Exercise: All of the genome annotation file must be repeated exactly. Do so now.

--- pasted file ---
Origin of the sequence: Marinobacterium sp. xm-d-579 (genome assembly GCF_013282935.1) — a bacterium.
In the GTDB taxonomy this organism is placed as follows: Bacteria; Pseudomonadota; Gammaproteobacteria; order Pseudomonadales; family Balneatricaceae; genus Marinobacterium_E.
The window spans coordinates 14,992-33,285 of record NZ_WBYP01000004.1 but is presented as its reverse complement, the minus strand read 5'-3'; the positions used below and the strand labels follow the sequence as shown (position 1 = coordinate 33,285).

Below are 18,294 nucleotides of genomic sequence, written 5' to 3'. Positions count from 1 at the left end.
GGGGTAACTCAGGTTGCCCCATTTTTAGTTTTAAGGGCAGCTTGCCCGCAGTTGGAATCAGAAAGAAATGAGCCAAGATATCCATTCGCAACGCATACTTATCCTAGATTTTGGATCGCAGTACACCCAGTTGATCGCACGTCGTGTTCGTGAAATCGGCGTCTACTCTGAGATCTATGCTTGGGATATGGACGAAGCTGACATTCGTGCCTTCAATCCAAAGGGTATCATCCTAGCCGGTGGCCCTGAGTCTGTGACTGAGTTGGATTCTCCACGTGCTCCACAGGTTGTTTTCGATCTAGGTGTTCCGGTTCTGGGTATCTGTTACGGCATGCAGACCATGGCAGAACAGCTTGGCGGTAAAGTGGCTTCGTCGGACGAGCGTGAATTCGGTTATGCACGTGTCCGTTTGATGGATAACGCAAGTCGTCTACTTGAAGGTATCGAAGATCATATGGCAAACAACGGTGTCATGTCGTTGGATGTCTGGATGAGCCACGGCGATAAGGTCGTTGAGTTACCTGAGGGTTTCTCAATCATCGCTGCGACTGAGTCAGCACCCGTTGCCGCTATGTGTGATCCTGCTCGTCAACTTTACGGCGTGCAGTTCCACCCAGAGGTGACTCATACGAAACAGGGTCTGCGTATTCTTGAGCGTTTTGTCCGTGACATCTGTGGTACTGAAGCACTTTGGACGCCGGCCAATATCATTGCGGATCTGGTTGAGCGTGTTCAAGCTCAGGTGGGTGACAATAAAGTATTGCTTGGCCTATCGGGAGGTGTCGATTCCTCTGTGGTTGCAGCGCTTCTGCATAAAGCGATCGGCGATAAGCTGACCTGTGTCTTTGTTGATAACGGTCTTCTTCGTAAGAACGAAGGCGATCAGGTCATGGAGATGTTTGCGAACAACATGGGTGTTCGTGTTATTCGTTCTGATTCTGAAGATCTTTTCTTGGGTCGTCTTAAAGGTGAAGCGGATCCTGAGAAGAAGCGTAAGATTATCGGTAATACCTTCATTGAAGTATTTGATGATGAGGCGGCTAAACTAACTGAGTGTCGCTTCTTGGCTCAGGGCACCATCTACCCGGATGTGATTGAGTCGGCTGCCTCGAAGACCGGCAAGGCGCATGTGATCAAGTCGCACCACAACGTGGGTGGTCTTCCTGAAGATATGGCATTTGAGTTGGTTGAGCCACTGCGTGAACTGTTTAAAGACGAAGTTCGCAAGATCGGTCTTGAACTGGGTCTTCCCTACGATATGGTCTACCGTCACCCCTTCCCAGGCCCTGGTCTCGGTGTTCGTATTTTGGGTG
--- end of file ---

Origin of the sequence: Marinobacterium sp. xm-d-579 (genome assembly GCF_013282935.1) — a bacterium.
In the GTDB taxonomy this organism is placed as follows: Bacteria; Pseudomonadota; Gammaproteobacteria; order Pseudomonadales; family Balneatricaceae; genus Marinobacterium_E.
The window spans coordinates 14,992-33,285 of record NZ_WBYP01000004.1 but is presented as its reverse complement, the minus strand read 5'-3'; the positions used below and the strand labels follow the sequence as shown (position 1 = coordinate 33,285).

Below are 18,294 nucleotides of genomic sequence, written 5' to 3'. Positions count from 1 at the left end.
GGGGTAACTCAGGTTGCCCCATTTTTAGTTTTAAGGGCAGCTTGCCCGCAGTTGGAATCAGAAAGAAATGAGCCAAGATATCCATTCGCAACGCATACTTATCCTAGATTTTGGATCGCAGTACACCCAGTTGATCGCACGTCGTGTTCGTGAAATCGGCGTCTACTCTGAGATCTATGCTTGGGATATGGACGAAGCTGACATTCGTGCCTTCAATCCAAAGGGTATCATCCTAGCCGGTGGCCCTGAGTCTGTGACTGAGTTGGATTCTCCACGTGCTCCACAGGTTGTTTTCGATCTAGGTGTTCCGGTTCTGGGTATCTGTTACGGCATGCAGACCATGGCAGAACAGCTTGGCGGTAAAGTGGCTTCGTCGGACGAGCGTGAATTCGGTTATGCACGTGTCCGTTTGATGGATAACGCAAGTCGTCTACTTGAAGGTATCGAAGATCATATGGCAAACAACGGTGTCATGTCGTTGGATGTCTGGATGAGCCACGGCGATAAGGTCGTTGAGTTACCTGAGGGTTTCTCAATCATCGCTGCGACTGAGTCAGCACCCGTTGCCGCTATGTGTGATCCTGCTCGTCAACTTTACGGCGTGCAGTTCCACCCAGAGGTGACTCATACGAAACAGGGTCTGCGTATTCTTGAGCGTTTTGTCCGTGACATCTGTGGTACTGAAGCACTTTGGACGCCGGCCAATATCATTGCGGATCTGGTTGAGCGTGTTCAAGCTCAGGTGGGTGACAATAAAGTATTGCTTGGCCTATCGGGAGGTGTCGATTCCTCTGTGGTTGCAGCGCTTCTGCATAAAGCGATCGGCGATAAGCTGACCTGTGTCTTTGTTGATAACGGTCTTCTTCGTAAGAACGAAGGCGATCAGGTCATGGAGATGTTTGCGAACAACATGGGTGTTCGTGTTATTCGTTCTGATTCTGAAGATCTTTTCTTGGGTCGTCTTAAAGGTGAAGCGGATCCTGAGAAGAAGCGTAAGATTATCGGTAATACCTTCATTGAAGTATTTGATGATGAGGCGGCTAAACTAACTGAGTGTCGCTTCTTGGCTCAGGGCACCATCTACCCGGATGTGATTGAGTCGGCTGCCTCGAAGACCGGCAAGGCGCATGTGATCAAGTCGCACCACAACGTGGGTGGTCTTCCTGAAGATATGGCATTTGAGTTGGTTGAGCCACTGCGTGAACTGTTTAAAGACGAAGTTCGCAAGATCGGTCTTGAACTGGGTCTTCCCTACGATATGGTCTACCGTCACCCCTTCCCAGGCCCTGGTCTCGGTGTTCGTATTTTGGGTG